There was another such night when, after a long and enjoyable debate on the exceptional circumstances clause, after unanimity on both sides, the Minister left us with the thought that he would act as the Committee's messenger and talk to others with fingers in that particular pie to see whether changes should be made. We shall come to those changes later.

Not one hon. Member who has spoken in the debate on the moratorium has spoken against it. The principle is agreed on both sides. Even that nice Mr. Russell wants it, let alone others. The only arguement between us is from when it should date. The amendment in the name of my right hon. Friend the Member for Birmingham, Sparkbrook (Mr. Hattersley) and others pins that down to 31 December 1995 to allow two years from when the first programmes were shown. We thought that there was some sense in allowing the programmes to be seen. Nobody will argue about whether that period should date from when the licences are awarded by the ITC or from when the programmes begin. An interesting point was made about the 18 months' spill-over period.

I always find it uncomfortable to get tangled up with market forces, but I shall allow it to this extent. It is difficult to say what the balance sheet of a company which is awarded the licence, hopefully by the summer of next year, will show before it has a single programme on the air. It will have earned no revenue from its programmes. It may be that, as part of the process of getting its programmes together, it will be offering to make programmes for Channel 4, BSB or whoever wants to buy them, but I cannot think that that would be a serious proposition.

I do not want to labour the point, but, as the IBA has argued, it makes no sense, having gone through all the paraphernalia of the so-called quality test to check on the safety of the money and the suitability of the people behind it, when the amount of money, the sealed envelope stuff, can be counted at the same time as the quality yardsticks are being assessed—a laborious process and expensive for those who bid—if within 24 hours of all that happening and that nice Mr. Russell and his friends saying, "Okay, you have got it" it is possible for someone to make a bid for that company.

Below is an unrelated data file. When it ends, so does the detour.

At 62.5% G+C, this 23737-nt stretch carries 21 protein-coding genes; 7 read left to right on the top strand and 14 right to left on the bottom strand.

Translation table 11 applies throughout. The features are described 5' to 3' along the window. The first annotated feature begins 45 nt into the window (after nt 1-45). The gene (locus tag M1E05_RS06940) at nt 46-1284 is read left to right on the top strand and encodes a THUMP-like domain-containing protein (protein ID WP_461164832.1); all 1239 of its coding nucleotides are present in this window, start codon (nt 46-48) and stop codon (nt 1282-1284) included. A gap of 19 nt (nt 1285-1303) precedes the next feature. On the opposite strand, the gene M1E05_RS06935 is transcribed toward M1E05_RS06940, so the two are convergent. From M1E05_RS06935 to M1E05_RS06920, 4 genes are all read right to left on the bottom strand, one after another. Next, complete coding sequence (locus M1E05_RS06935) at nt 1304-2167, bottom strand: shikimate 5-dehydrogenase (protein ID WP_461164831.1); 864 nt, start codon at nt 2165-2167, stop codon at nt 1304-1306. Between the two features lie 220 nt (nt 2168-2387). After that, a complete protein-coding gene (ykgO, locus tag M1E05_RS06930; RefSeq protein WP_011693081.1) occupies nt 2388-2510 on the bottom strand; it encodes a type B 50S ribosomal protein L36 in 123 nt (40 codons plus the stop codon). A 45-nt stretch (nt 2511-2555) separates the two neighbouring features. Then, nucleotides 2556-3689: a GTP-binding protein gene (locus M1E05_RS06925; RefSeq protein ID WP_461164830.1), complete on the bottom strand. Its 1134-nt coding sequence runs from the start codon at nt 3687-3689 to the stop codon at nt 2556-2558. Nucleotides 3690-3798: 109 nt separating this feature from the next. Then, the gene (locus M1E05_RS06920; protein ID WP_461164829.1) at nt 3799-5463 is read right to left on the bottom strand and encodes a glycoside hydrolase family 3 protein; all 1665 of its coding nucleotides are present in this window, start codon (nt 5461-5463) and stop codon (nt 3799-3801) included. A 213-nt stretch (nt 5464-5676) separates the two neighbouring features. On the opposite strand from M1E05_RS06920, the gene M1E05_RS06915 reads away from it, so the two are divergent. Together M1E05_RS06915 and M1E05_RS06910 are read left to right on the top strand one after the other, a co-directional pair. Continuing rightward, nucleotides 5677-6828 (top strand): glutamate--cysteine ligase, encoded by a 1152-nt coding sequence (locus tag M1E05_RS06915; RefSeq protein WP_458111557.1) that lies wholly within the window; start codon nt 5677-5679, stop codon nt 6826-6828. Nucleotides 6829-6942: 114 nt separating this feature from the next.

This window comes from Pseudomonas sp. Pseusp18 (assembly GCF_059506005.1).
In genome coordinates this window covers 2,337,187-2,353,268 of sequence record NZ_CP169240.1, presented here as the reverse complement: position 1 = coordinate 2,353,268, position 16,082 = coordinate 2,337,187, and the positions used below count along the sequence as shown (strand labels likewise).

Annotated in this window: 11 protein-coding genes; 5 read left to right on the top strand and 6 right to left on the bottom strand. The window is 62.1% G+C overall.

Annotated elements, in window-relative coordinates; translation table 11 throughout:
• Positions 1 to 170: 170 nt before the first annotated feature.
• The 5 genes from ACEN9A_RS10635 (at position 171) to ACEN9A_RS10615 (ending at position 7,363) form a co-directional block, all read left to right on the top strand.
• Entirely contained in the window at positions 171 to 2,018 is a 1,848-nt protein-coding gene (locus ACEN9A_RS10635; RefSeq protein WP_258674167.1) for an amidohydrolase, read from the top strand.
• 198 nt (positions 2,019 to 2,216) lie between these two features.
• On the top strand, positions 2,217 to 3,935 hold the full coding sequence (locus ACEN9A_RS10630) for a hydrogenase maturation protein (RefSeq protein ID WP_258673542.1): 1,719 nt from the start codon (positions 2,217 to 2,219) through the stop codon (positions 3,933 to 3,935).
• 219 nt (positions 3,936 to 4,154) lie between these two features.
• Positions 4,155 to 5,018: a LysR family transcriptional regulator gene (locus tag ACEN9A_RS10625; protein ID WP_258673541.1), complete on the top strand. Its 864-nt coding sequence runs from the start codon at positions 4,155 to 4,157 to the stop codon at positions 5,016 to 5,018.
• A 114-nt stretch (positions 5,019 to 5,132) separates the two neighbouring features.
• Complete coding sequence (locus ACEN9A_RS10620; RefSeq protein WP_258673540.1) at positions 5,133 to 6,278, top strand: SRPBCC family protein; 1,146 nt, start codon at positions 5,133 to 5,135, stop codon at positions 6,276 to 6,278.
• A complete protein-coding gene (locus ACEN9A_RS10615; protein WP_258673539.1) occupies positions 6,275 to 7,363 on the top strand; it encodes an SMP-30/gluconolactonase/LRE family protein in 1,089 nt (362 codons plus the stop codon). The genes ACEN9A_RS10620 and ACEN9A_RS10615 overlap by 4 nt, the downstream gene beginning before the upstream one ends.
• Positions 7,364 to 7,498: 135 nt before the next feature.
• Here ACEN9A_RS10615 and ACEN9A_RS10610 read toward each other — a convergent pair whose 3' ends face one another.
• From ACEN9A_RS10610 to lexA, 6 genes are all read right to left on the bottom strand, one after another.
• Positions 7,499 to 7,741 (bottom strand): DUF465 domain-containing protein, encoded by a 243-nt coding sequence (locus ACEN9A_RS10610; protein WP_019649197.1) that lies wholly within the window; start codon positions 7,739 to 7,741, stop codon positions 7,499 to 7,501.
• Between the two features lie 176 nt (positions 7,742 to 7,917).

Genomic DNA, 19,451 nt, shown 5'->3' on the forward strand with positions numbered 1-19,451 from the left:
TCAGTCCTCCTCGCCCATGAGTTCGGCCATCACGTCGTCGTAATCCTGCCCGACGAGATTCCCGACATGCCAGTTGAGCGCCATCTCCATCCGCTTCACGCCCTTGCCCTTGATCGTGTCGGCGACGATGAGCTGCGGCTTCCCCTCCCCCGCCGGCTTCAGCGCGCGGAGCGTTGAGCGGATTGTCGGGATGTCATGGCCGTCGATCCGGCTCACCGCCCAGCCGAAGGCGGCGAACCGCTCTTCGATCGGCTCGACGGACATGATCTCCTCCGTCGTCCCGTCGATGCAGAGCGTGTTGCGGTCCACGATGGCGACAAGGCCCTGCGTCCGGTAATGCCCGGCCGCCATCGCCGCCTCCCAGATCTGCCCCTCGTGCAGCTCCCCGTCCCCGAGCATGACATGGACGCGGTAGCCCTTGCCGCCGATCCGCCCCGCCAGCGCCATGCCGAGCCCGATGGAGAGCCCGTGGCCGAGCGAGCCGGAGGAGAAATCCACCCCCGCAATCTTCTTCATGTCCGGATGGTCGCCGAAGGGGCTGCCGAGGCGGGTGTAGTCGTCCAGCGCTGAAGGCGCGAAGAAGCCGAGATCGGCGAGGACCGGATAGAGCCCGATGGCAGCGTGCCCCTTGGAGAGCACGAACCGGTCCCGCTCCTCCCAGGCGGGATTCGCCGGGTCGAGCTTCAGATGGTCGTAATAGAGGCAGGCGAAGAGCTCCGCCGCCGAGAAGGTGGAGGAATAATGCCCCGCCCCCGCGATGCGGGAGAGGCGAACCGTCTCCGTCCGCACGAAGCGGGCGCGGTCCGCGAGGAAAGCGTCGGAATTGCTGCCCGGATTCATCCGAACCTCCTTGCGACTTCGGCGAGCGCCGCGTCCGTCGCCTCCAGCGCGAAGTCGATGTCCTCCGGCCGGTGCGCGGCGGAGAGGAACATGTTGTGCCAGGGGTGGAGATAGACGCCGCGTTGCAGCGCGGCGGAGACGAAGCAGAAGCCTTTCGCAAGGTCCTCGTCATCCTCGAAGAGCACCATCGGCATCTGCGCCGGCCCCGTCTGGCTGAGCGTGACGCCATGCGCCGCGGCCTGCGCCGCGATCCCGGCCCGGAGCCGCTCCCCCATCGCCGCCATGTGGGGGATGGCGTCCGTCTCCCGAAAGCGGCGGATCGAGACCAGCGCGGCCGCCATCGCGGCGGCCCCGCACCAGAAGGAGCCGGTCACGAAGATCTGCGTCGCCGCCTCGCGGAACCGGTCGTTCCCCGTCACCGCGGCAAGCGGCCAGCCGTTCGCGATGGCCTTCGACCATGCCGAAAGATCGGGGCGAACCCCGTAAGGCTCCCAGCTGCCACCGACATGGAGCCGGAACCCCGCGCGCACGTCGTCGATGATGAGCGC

However, I believe that such a thing is unlikely to happen. My own guess is that those who aspire to take a share in an expanded British broadcasting system are as likely as not to be trying to buy their way in to the present set-up. We know that one of the big television contractors has two rather large blocks of shares for sale. I believe, as someone who does not deal with such matters every day of the week, that it is more likely that those who aspire to a share would consider it more sensible to buy in to a company which they are advised—and there are many people in the City willing to give such advice—is likely to stand a good chance of bidding successfully for the new Channel 3 licence.

To concede the principle of a one-year moratorium from the date the licence is awarded will not cost the Government anything. I agree with Conservative Members who made the point that to do so would not be tampering with the doctrine of market forces. The Minister made it clear in Committee that this is the only time that the ITC will observe such an elaborate procedure, and that once the initial round of awarding licences is over thenceforth everything will be done via the stock exchange, by takeover. It is true that in those circumstances, whether the takeover is friendly or hostile, at the end of the day the ITC will have to approve those who seek to acquire the licence and, in the hon. and learned Gentleman's words, stand in the shoes of those to whom it was originally awarded.